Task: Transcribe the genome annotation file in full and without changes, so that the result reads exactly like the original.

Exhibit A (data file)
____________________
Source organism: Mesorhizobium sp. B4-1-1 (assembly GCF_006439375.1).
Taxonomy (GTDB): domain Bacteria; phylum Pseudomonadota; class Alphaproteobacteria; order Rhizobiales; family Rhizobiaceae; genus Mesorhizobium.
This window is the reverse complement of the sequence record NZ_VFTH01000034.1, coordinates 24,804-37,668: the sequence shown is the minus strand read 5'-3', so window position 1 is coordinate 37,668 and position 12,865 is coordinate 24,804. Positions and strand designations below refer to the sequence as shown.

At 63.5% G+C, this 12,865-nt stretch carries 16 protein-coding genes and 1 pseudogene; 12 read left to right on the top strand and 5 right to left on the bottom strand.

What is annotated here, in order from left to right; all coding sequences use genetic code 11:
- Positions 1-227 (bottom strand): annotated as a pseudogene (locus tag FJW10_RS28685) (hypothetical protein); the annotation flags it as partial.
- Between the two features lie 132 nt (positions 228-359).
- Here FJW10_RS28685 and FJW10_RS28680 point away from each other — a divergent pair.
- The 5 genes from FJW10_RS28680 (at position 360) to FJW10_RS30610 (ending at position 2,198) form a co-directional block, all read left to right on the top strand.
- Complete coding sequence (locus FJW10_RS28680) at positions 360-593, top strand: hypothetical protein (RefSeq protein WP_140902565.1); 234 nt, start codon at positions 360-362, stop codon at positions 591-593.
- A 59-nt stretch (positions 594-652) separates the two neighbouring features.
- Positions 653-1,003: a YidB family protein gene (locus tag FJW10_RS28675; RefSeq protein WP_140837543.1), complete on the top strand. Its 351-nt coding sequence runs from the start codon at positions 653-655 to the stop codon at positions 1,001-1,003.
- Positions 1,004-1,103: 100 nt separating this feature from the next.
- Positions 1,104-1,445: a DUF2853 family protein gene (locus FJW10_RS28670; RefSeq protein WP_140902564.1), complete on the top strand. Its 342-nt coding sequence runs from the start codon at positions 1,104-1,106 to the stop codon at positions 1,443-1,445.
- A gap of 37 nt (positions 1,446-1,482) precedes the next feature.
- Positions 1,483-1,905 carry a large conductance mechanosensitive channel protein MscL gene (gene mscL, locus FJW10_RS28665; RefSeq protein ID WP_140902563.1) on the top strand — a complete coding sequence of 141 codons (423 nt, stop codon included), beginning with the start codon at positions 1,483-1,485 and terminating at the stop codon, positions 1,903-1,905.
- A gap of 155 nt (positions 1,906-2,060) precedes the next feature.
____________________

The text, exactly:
Source organism: Mesorhizobium sp. B4-1-1 (assembly GCF_006439375.1).
Taxonomy (GTDB): domain Bacteria; phylum Pseudomonadota; class Alphaproteobacteria; order Rhizobiales; family Rhizobiaceae; genus Mesorhizobium.
This window is the reverse complement of the sequence record NZ_VFTH01000034.1, coordinates 24,804-37,668: the sequence shown is the minus strand read 5'-3', so window position 1 is coordinate 37,668 and position 12,865 is coordinate 24,804. Positions and strand designations below refer to the sequence as shown.

At 63.5% G+C, this 12,865-nt stretch carries 16 protein-coding genes and 1 pseudogene; 12 read left to right on the top strand and 5 right to left on the bottom strand.

What is annotated here, in order from left to right; all coding sequences use genetic code 11:
- Positions 1-227 (bottom strand): annotated as a pseudogene (locus tag FJW10_RS28685) (hypothetical protein); the annotation flags it as partial.
- Between the two features lie 132 nt (positions 228-359).
- Here FJW10_RS28685 and FJW10_RS28680 point away from each other — a divergent pair.
- The 5 genes from FJW10_RS28680 (at position 360) to FJW10_RS30610 (ending at position 2,198) form a co-directional block, all read left to right on the top strand.
- Complete coding sequence (locus FJW10_RS28680) at positions 360-593, top strand: hypothetical protein (RefSeq protein WP_140902565.1); 234 nt, start codon at positions 360-362, stop codon at positions 591-593.
- A 59-nt stretch (positions 594-652) separates the two neighbouring features.
- Positions 653-1,003: a YidB family protein gene (locus tag FJW10_RS28675; RefSeq protein WP_140837543.1), complete on the top strand. Its 351-nt coding sequence runs from the start codon at positions 653-655 to the stop codon at positions 1,001-1,003.
- Positions 1,004-1,103: 100 nt separating this feature from the next.
- Positions 1,104-1,445: a DUF2853 family protein gene (locus FJW10_RS28670; RefSeq protein WP_140902564.1), complete on the top strand. Its 342-nt coding sequence runs from the start codon at positions 1,104-1,106 to the stop codon at positions 1,443-1,445.
- A gap of 37 nt (positions 1,446-1,482) precedes the next feature.
- Positions 1,483-1,905 carry a large conductance mechanosensitive channel protein MscL gene (gene mscL, locus FJW10_RS28665; RefSeq protein ID WP_140902563.1) on the top strand — a complete coding sequence of 141 codons (423 nt, stop codon included), beginning with the start codon at positions 1,483-1,485 and terminating at the stop codon, positions 1,903-1,905.
- A gap of 155 nt (positions 1,906-2,060) precedes the next feature.